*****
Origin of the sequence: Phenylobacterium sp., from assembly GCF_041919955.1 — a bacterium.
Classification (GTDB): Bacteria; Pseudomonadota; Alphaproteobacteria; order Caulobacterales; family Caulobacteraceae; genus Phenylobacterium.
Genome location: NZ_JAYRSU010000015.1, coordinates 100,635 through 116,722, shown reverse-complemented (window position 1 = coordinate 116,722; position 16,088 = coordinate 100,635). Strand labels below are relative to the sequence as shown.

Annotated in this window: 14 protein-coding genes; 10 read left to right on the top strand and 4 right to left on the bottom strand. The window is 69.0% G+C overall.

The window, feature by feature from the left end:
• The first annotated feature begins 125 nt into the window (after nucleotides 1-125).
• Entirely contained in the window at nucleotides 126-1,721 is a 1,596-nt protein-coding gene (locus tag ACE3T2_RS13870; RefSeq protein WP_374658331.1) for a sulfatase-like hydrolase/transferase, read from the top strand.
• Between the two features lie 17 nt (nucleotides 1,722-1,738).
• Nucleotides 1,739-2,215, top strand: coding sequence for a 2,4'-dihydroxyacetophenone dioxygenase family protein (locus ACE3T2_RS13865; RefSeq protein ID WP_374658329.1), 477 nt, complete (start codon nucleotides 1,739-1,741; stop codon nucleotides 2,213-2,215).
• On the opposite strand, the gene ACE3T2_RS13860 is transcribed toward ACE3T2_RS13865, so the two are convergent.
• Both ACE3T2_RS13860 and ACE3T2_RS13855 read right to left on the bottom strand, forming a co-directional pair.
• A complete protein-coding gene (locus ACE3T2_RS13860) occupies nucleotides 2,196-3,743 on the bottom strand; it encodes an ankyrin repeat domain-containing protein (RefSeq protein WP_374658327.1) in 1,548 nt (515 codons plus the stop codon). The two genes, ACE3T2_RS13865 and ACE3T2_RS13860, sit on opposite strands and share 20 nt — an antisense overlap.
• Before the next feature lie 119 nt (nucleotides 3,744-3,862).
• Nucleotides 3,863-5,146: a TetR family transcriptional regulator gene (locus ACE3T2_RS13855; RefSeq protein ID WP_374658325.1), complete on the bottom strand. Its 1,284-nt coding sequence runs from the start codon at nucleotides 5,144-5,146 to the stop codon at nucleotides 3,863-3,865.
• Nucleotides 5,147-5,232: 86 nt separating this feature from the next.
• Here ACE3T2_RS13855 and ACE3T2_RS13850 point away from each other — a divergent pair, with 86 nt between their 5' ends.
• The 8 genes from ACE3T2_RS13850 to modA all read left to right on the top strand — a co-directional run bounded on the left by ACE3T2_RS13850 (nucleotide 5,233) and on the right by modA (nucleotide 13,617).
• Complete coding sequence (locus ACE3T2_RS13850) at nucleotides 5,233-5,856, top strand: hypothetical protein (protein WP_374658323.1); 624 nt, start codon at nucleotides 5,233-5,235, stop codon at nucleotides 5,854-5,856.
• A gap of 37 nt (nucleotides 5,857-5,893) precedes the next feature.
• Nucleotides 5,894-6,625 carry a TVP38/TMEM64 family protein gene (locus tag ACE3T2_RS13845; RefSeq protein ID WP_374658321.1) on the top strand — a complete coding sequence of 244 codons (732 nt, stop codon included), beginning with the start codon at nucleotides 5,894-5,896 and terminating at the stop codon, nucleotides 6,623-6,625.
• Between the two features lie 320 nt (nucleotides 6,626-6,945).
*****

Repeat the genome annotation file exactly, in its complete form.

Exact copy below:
Origin of the sequence: Phenylobacterium sp., from assembly GCF_041919955.1 — a bacterium.
Classification (GTDB): Bacteria; Pseudomonadota; Alphaproteobacteria; order Caulobacterales; family Caulobacteraceae; genus Phenylobacterium.
Genome location: NZ_JAYRSU010000015.1, coordinates 100,635 through 116,722, shown reverse-complemented (window position 1 = coordinate 116,722; position 16,088 = coordinate 100,635). Strand labels below are relative to the sequence as shown.

Annotated in this window: 14 protein-coding genes; 10 read left to right on the top strand and 4 right to left on the bottom strand. The window is 69.0% G+C overall.

The window, feature by feature from the left end:
• The first annotated feature begins 125 nt into the window (after nucleotides 1-125).
• Entirely contained in the window at nucleotides 126-1,721 is a 1,596-nt protein-coding gene (locus tag ACE3T2_RS13870; RefSeq protein WP_374658331.1) for a sulfatase-like hydrolase/transferase, read from the top strand.
• Between the two features lie 17 nt (nucleotides 1,722-1,738).
• Nucleotides 1,739-2,215, top strand: coding sequence for a 2,4'-dihydroxyacetophenone dioxygenase family protein (locus ACE3T2_RS13865; RefSeq protein ID WP_374658329.1), 477 nt, complete (start codon nucleotides 1,739-1,741; stop codon nucleotides 2,213-2,215).
• On the opposite strand, the gene ACE3T2_RS13860 is transcribed toward ACE3T2_RS13865, so the two are convergent.
• Both ACE3T2_RS13860 and ACE3T2_RS13855 read right to left on the bottom strand, forming a co-directional pair.
• A complete protein-coding gene (locus ACE3T2_RS13860) occupies nucleotides 2,196-3,743 on the bottom strand; it encodes an ankyrin repeat domain-containing protein (RefSeq protein WP_374658327.1) in 1,548 nt (515 codons plus the stop codon). The two genes, ACE3T2_RS13865 and ACE3T2_RS13860, sit on opposite strands and share 20 nt — an antisense overlap.
• Before the next feature lie 119 nt (nucleotides 3,744-3,862).
• Nucleotides 3,863-5,146: a TetR family transcriptional regulator gene (locus ACE3T2_RS13855; RefSeq protein ID WP_374658325.1), complete on the bottom strand. Its 1,284-nt coding sequence runs from the start codon at nucleotides 5,144-5,146 to the stop codon at nucleotides 3,863-3,865.
• Nucleotides 5,147-5,232: 86 nt separating this feature from the next.
• Here ACE3T2_RS13855 and ACE3T2_RS13850 point away from each other — a divergent pair, with 86 nt between their 5' ends.
• The 8 genes from ACE3T2_RS13850 to modA all read left to right on the top strand — a co-directional run bounded on the left by ACE3T2_RS13850 (nucleotide 5,233) and on the right by modA (nucleotide 13,617).
• Complete coding sequence (locus ACE3T2_RS13850) at nucleotides 5,233-5,856, top strand: hypothetical protein (protein WP_374658323.1); 624 nt, start codon at nucleotides 5,233-5,235, stop codon at nucleotides 5,854-5,856.
• A gap of 37 nt (nucleotides 5,857-5,893) precedes the next feature.
• Nucleotides 5,894-6,625 carry a TVP38/TMEM64 family protein gene (locus tag ACE3T2_RS13845; RefSeq protein ID WP_374658321.1) on the top strand — a complete coding sequence of 244 codons (732 nt, stop codon included), beginning with the start codon at nucleotides 5,894-5,896 and terminating at the stop codon, nucleotides 6,623-6,625.
• Between the two features lie 320 nt (nucleotides 6,626-6,945).